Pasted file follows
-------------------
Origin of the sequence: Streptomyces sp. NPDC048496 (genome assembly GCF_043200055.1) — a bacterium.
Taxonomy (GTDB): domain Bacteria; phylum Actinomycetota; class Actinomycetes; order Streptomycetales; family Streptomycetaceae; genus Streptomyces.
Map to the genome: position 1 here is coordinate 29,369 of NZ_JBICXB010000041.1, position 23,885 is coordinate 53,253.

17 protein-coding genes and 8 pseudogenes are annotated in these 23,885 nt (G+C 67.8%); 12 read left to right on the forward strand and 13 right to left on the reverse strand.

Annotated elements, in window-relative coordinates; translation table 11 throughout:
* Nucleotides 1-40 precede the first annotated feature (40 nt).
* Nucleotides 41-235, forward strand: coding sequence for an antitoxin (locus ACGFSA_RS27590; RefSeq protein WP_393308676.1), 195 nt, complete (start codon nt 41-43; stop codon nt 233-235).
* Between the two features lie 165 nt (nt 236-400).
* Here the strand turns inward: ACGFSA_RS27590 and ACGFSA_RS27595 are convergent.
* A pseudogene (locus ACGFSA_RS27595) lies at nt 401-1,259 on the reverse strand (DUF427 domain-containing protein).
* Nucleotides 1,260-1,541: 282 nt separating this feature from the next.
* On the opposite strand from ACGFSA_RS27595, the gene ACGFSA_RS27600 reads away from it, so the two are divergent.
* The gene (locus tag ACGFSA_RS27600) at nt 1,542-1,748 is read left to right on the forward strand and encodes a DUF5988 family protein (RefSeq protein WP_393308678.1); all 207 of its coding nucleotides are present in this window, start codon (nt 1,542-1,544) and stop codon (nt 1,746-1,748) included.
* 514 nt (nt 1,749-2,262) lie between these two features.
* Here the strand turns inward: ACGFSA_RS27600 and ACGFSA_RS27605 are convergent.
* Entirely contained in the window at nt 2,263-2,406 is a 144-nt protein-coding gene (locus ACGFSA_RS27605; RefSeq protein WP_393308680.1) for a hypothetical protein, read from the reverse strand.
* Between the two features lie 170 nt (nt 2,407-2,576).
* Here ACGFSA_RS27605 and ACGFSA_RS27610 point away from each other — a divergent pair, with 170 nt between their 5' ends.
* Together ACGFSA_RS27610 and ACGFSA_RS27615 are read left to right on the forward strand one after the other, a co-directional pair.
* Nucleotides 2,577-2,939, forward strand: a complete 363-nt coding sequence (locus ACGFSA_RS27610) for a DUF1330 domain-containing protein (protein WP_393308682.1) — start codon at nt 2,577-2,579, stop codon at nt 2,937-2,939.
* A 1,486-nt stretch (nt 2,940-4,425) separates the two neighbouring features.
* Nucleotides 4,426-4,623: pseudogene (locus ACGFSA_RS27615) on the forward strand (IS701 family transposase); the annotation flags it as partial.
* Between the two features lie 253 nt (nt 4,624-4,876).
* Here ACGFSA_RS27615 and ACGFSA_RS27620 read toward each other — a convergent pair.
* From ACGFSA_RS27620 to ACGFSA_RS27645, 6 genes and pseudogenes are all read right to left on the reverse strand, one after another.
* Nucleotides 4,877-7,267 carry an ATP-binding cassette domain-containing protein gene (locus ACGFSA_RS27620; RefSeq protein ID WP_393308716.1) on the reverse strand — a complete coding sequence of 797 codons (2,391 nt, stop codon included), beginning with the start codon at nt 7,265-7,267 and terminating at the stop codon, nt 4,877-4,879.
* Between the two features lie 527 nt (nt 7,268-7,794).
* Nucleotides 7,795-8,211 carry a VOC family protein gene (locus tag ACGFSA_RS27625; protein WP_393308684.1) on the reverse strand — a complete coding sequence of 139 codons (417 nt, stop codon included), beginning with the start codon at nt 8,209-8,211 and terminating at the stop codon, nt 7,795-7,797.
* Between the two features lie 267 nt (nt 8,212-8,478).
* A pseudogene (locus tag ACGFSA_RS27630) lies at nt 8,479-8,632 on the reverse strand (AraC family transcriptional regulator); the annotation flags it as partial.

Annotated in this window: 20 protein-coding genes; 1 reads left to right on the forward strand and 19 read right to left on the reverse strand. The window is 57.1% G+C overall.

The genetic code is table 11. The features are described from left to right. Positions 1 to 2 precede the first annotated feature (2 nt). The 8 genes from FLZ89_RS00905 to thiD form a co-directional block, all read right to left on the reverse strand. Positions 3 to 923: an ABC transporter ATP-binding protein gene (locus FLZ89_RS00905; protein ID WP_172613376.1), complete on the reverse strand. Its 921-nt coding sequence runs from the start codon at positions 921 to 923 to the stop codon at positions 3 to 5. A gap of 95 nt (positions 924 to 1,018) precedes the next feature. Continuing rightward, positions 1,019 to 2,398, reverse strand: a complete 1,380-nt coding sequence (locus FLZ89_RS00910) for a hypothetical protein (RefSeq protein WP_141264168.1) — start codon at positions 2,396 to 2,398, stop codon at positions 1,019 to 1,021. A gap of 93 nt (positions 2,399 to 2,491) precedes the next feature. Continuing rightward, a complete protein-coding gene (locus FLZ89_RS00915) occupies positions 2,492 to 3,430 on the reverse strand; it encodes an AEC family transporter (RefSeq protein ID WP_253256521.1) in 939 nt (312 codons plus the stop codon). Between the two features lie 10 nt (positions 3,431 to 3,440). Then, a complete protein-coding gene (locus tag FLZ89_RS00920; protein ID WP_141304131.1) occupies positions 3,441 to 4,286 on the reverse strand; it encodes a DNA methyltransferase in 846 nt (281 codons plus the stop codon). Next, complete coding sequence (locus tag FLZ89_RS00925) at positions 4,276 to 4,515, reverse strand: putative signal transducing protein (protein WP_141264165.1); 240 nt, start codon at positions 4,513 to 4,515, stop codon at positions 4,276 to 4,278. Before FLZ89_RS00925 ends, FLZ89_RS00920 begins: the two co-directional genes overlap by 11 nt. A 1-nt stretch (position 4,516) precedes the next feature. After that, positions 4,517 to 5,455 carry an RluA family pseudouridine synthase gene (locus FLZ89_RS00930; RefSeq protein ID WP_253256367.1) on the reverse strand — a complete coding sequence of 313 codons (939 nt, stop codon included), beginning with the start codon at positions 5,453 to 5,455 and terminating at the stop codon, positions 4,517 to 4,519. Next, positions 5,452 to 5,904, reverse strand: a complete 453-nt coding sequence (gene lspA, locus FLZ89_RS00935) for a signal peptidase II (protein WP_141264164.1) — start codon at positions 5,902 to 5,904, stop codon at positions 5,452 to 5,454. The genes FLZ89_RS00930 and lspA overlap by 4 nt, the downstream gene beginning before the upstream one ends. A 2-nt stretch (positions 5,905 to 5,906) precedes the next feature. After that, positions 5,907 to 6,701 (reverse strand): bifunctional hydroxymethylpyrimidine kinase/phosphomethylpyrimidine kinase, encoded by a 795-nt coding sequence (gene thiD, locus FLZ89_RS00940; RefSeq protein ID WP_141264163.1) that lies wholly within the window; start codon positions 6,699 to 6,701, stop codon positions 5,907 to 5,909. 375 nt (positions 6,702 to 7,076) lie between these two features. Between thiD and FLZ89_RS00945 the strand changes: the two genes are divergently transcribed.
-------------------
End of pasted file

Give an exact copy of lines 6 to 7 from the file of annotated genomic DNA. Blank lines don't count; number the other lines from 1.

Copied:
* Nucleotides 1-40 precede the first annotated feature (40 nt).
* Nucleotides 41-235, forward strand: coding sequence for an antitoxin (locus ACGFSA_RS27590; RefSeq protein WP_393308676.1), 195 nt, complete (start codon nt 41-43; stop codon nt 233-235).